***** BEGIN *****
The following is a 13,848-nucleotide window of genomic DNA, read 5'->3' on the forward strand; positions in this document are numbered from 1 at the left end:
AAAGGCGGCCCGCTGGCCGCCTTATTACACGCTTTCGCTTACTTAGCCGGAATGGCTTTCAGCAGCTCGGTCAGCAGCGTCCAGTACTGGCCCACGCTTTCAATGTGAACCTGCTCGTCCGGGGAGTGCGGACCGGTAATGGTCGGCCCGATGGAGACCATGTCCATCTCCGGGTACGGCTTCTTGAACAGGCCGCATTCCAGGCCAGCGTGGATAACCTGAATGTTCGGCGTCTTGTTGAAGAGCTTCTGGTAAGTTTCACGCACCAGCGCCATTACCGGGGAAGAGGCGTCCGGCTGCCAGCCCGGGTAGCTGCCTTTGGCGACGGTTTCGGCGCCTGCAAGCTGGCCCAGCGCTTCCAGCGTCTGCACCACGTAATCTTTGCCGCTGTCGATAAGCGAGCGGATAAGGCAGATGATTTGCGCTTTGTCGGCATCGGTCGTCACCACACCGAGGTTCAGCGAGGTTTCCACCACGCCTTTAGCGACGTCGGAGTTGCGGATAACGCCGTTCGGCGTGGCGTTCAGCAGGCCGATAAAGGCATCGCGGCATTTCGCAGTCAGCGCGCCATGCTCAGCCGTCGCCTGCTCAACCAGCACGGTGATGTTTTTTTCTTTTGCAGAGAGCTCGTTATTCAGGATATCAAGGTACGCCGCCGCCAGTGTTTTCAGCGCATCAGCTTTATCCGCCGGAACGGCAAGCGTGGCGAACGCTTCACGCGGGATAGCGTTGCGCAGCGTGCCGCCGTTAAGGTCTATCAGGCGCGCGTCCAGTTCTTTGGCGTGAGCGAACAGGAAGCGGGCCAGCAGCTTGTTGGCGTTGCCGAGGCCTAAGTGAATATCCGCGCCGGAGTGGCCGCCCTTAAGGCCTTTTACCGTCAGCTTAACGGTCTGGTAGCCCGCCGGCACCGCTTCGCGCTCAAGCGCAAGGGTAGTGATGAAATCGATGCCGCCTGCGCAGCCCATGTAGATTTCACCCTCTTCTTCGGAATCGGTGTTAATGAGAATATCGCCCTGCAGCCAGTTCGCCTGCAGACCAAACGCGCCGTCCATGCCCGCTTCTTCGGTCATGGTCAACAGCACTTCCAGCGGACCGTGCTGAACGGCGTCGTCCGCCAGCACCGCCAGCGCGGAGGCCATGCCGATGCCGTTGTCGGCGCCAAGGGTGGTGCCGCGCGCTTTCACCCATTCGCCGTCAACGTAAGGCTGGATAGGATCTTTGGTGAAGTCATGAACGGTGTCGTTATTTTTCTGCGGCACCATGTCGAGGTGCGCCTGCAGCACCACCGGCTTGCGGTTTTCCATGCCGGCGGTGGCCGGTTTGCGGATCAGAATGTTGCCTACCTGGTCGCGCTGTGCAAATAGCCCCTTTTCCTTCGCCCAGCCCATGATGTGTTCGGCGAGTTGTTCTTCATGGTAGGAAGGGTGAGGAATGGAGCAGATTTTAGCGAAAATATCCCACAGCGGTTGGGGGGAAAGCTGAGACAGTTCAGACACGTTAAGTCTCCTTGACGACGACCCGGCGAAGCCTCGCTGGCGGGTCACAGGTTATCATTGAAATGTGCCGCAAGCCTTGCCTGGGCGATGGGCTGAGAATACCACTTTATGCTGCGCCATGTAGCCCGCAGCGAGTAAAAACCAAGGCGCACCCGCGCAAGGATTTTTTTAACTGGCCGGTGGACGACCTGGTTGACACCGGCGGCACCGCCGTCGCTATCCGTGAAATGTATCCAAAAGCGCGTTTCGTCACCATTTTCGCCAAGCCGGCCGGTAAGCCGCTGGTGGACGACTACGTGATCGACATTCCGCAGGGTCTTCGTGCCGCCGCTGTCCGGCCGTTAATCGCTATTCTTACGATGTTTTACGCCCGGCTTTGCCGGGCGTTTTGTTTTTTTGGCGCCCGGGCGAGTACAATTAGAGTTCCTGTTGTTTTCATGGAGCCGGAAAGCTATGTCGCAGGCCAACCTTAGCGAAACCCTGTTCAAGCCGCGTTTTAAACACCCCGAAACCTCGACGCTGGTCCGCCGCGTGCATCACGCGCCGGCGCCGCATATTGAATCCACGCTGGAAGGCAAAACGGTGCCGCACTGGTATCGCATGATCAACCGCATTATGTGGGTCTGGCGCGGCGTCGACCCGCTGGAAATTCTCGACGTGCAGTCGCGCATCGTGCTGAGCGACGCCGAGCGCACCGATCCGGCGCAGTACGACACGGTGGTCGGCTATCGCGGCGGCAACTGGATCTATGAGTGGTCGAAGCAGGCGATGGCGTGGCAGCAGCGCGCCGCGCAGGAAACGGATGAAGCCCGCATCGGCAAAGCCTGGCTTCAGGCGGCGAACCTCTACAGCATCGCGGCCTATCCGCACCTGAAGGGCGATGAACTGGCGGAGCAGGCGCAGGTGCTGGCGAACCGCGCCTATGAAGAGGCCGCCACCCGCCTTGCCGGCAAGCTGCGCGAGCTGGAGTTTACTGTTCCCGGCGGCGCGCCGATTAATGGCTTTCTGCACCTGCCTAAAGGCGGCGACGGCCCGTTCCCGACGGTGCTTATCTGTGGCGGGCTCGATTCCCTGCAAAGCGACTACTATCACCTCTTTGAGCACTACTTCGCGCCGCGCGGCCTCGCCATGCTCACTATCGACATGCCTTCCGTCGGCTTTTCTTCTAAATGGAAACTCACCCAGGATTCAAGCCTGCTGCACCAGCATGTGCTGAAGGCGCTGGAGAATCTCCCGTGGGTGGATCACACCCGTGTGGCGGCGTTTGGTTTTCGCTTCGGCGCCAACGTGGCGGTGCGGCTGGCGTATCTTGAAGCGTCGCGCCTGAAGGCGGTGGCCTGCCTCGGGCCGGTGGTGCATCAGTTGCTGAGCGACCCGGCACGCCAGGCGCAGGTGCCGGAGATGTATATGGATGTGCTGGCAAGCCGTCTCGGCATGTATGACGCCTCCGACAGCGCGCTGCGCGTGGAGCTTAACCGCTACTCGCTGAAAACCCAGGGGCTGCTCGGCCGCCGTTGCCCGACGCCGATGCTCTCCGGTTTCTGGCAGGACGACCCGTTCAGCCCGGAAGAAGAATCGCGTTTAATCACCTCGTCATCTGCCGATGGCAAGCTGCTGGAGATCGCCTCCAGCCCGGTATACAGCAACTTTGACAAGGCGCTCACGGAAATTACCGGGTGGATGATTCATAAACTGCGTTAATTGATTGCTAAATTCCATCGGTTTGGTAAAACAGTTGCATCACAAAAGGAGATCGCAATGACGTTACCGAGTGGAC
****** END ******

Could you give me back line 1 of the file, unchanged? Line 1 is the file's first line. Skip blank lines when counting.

The following is a 13,848-nucleotide window of genomic DNA, read 5'->3' on the forward strand; positions in this document are numbered from 1 at the left end: